A group of heavily armed anti-government militia members, having taken over several government buildings, are currently destroying archaeological sites of critical importance and building their own infrastructure in defiance of the laws of the land.
They have released video footage showing the artifacts and sites being removed, and a new road being built in their stead. The road traverses archaeological sites that are significant to the local nations of that area. Is this the handiwork of the Islamic State (IS) fanatical militia group? Actually, it is – the responsibility belongs to Vanilla ISIS, the white anti-government ultra-right militia that earlier took over the Malheur Wildlife Refuge.
The indigenous nations, the Burns Paiute Tribe, strongly protested to the federal government, but no action was initially taken to preserve the lands and sites that are sacred to that nation. A number of endangered species live in the areas occupied by the ultra-rightist groups, and one of their members addressed concerns about the status of those species by stating on social media that: “You know how many endangered species we’re dealing with on our ranch right now? Zero, because it doesn’t matter anymore”.
There is absolutely nothing wrong with ridiculing these ultra-right fanatics, and indeed they deserve derision for their sheer ignorance. In this case of armed rebellion by a group of gun-crazed fanatics, violent suppression by the forces of the state will only result in more bloodshed and suffering, producing martyrs for their distorted ’cause’, and legitimising the use of state violence when attacking the force of the Labour Left, the African American and minority communities. The federal authorities, namely the Bureau of Alcohol, Tobacco and Firearms (ATF) did respond with lethal force in 1993, when suppressing the fundamentalist and apocalyptic-seeking evangelical cult, the Branch Davidians in Waco, Texas. Memories of that fatal engagement still inform ultra-right groups up to today. There were negotiationsbetween the FBI and the rightist militants of the Malheur Wildlife Refuge to end the standoff.
The reasons for the appeal of such groups, and the spread of their ideology, need to be found in the generalised decay of the capitalist system itself and the rightward trajectory of the mainstream political parties. Ideas such as those advocated by Vanilla ISIS do not spring up out of nowhere – they are both a symptom and a disease. As Eric Ruder explained in his article ‘Patriots versus the State?’ for the Socialist Worker online magazine:
The double standard applied to the Oregon protesters is absolutely a reflection of the racism embedded in U.S. law enforcement at all levels. But perhaps even more crucial to explaining the authorities’ polite and patient treatment of the protesters is not their whiteness, but their “right-ness”–that is, the reactionary political views they share with an influential wing of the Republican Party.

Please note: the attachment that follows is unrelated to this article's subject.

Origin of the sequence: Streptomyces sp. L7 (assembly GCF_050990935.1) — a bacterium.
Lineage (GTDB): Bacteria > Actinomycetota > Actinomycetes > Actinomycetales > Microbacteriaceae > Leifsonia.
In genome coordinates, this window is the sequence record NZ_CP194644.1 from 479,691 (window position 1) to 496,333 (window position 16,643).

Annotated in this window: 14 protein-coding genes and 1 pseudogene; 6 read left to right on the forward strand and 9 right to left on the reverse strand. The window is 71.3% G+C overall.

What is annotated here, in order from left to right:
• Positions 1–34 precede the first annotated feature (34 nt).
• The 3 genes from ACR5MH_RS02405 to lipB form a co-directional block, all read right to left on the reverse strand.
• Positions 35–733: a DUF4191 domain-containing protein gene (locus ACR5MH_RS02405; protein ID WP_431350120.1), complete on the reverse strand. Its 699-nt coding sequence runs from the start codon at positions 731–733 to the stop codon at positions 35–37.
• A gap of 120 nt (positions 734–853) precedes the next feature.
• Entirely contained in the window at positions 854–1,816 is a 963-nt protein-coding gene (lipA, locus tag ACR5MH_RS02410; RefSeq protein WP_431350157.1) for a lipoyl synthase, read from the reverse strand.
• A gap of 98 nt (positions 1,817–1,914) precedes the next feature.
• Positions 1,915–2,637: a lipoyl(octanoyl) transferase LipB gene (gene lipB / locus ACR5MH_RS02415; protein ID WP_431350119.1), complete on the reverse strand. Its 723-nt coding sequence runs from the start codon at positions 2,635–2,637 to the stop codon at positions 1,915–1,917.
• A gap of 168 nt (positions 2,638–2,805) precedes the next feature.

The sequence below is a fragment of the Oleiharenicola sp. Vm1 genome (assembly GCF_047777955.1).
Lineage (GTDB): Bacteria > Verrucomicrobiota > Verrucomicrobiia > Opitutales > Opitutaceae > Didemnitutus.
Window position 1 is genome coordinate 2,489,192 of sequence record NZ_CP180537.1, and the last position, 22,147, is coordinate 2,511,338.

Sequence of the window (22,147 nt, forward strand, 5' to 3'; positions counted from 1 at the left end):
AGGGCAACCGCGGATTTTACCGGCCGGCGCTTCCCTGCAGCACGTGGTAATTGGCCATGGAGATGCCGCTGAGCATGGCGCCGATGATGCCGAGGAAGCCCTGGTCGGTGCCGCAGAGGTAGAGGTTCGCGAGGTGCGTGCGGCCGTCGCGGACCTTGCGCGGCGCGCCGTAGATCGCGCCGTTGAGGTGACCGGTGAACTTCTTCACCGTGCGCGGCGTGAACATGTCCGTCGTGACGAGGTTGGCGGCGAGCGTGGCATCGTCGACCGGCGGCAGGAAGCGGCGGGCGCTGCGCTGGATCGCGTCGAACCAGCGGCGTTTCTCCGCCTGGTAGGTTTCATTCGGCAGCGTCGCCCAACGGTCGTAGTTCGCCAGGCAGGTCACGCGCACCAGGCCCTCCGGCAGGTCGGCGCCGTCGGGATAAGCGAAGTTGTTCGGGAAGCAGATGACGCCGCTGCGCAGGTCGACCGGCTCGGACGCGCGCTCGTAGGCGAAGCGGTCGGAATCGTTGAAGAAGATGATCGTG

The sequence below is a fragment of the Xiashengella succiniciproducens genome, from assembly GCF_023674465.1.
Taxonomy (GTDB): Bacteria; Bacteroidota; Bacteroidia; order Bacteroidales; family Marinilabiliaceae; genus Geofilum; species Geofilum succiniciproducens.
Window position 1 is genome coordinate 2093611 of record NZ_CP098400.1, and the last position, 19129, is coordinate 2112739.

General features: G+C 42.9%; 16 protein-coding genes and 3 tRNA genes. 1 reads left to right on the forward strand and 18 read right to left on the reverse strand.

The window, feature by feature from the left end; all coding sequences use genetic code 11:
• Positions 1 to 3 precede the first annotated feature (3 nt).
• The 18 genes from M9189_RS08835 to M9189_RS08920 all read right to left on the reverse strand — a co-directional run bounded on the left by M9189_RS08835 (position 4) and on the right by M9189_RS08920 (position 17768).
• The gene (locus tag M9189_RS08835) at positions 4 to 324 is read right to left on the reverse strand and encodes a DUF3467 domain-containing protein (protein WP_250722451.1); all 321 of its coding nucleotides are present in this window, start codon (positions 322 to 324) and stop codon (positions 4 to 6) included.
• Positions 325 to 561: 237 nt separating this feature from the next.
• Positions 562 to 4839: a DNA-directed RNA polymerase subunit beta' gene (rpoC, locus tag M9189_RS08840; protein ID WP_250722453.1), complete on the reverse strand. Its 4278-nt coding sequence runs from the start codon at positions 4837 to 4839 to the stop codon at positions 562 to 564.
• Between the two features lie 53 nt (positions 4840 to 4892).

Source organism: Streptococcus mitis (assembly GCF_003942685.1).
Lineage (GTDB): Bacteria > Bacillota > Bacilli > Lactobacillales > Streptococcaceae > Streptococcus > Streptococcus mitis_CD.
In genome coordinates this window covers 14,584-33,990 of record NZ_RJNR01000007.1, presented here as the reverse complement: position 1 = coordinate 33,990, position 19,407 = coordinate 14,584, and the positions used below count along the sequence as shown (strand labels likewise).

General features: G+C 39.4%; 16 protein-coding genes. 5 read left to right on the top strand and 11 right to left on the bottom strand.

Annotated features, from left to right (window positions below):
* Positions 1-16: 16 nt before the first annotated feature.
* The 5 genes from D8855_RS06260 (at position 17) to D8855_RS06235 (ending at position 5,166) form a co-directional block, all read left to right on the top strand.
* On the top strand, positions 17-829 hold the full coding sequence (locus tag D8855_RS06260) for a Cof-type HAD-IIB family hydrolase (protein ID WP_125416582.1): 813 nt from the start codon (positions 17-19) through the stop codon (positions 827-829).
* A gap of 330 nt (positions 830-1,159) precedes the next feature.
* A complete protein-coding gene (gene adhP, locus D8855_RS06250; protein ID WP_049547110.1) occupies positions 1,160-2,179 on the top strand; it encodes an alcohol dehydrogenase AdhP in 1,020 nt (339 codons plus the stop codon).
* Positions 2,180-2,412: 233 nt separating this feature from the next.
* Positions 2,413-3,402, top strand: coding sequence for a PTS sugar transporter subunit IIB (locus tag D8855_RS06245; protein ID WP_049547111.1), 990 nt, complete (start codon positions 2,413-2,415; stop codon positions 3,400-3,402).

The American ultra-right, a nebulous movement with sometimes conflicting ideas, has grown and flourished in a larger political climate of hysteria and bigotry. The New Yorker magazine published an analysis of the revival of far-right groups and ideologies in its January 2016 issue. Entitled ‘The Far-Right Revival: A Thirty Year War?’ the author, Evan Osnos, traces the support of ultra-rightist groups and racist ideology back to support from the mainstream political parties in the United States. The politics of resentment, the portrayal of minority groups as privileged layers increasing their share of the ‘national pie’, drives this layer of political dissonance. Donald Trump, the bigoted, loud-mouthed presidential candidate, is just the latest figure providing a lightning rod to attract the so-called ‘white nationalist’ groupings into a coherent force.
The major political parties have provided a springboard to take radical right ideas into the mainstream. Donald Trump, the most bombastic and media-savvy of the Republican candidates, has built his political career on racism, targeting Hispanic immigrants, appealing to the most belligerent sentiments when it comes to foreign policy, and in December 2015 announced his intention to shut down all Muslim immigration to the United States. Tapping into a long and deep vein of Islamophobia in the United States, that was only the latest in a long series of semi-fascistic proposals from the rightist candidate. Trump is the loudest, but he is hardly alone in his political proposals. The Socialist Workers magazine published an insightful article regarding the support Trump is receiving, entitled ‘Why does anyone support this racist asshole?’ A perfectly valid question. While Trump is the one that garners the most media attention, his campaign has served as a springboard for racist ideas to gain a wide audience. But he is not so far outside the mainstream. As Elizabeth Schulte, the author of the article explained: